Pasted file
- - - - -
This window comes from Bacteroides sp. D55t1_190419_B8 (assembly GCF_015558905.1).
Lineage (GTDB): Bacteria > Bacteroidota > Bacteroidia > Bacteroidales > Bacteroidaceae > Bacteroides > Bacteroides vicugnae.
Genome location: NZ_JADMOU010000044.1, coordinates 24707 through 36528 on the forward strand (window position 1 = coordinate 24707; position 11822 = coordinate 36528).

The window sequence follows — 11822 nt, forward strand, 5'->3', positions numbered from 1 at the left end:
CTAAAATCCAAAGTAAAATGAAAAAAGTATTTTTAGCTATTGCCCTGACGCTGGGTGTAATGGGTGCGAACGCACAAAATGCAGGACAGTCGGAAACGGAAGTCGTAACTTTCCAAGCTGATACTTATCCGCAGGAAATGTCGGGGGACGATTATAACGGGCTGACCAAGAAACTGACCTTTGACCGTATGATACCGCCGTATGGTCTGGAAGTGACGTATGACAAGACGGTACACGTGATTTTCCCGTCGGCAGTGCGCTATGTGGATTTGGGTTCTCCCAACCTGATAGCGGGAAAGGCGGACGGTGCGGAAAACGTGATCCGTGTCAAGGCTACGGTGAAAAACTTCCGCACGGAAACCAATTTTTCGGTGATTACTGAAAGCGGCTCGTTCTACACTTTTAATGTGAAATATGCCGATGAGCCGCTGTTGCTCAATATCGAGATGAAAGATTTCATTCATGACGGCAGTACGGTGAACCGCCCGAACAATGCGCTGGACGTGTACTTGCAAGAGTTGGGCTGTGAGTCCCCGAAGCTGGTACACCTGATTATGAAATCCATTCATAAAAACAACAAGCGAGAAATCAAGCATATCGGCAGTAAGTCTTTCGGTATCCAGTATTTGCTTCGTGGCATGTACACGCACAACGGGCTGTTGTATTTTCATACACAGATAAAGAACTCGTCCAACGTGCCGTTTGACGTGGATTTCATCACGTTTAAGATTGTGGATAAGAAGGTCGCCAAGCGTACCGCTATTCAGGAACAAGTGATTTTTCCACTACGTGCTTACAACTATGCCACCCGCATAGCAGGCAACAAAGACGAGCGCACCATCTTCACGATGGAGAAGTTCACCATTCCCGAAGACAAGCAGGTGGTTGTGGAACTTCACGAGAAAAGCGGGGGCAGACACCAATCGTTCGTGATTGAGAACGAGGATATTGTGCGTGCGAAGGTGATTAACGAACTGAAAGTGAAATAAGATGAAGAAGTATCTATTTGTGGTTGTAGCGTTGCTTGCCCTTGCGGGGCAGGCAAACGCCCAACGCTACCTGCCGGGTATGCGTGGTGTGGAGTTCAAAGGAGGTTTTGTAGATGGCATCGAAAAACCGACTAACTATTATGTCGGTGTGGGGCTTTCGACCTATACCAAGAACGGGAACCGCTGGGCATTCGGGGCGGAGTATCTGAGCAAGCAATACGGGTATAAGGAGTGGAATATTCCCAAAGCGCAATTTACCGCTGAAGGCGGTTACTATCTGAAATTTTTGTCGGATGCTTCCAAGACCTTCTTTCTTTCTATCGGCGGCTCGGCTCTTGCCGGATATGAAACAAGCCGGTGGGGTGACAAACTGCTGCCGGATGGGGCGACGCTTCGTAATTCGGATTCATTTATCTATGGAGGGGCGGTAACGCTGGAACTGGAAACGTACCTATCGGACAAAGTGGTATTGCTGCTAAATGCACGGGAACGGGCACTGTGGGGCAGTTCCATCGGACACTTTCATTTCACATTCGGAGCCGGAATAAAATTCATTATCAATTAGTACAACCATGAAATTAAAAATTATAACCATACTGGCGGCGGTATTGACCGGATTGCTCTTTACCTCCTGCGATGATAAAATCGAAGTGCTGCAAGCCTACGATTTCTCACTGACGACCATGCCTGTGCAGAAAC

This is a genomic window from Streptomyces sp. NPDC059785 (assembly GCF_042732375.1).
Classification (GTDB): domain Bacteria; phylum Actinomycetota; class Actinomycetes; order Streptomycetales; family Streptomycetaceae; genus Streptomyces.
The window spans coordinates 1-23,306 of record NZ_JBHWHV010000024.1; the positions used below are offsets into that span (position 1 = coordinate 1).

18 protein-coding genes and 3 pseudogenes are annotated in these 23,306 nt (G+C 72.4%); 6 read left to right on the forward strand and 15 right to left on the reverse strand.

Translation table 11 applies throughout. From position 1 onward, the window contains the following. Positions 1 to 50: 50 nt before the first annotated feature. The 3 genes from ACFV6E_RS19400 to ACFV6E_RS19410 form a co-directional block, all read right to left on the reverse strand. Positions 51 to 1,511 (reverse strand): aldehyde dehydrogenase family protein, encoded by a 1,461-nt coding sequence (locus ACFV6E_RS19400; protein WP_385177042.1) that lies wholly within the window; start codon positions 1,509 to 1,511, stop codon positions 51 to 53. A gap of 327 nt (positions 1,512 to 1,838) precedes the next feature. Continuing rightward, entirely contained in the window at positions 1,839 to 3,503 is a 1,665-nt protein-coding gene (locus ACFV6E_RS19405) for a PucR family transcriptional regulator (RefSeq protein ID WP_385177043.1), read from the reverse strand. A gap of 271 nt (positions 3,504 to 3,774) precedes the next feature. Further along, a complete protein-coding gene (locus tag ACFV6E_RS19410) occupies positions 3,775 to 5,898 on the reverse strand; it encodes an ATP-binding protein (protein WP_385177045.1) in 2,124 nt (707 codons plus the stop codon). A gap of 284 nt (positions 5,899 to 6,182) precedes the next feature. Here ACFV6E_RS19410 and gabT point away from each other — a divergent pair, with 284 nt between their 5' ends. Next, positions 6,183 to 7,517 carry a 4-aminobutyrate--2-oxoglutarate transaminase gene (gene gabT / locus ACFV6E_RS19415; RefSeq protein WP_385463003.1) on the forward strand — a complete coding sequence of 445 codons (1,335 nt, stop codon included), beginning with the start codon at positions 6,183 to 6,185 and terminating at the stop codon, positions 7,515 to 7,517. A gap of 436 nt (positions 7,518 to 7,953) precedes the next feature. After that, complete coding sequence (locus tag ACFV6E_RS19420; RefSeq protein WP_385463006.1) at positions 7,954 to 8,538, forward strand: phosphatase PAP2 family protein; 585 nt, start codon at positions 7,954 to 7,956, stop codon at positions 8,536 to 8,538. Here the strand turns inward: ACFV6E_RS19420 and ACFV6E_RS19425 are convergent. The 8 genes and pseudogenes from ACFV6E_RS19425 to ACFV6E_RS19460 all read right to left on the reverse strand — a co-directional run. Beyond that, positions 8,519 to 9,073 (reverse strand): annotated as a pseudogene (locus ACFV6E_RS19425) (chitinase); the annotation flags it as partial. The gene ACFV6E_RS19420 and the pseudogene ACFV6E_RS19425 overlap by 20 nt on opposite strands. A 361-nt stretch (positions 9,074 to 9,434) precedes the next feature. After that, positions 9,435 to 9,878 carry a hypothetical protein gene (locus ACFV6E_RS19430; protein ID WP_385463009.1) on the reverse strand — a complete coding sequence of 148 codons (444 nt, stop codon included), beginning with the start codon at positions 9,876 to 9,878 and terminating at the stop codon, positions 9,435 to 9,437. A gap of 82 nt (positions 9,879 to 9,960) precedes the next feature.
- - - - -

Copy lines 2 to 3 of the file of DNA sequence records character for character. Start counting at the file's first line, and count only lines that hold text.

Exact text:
Lineage (GTDB): Bacteria > Bacteroidota > Bacteroidia > Bacteroidales > Bacteroidaceae > Bacteroides > Bacteroides vicugnae.
Genome location: NZ_JADMOU010000044.1, coordinates 24707 through 36528 on the forward strand (window position 1 = coordinate 24707; position 11822 = coordinate 36528).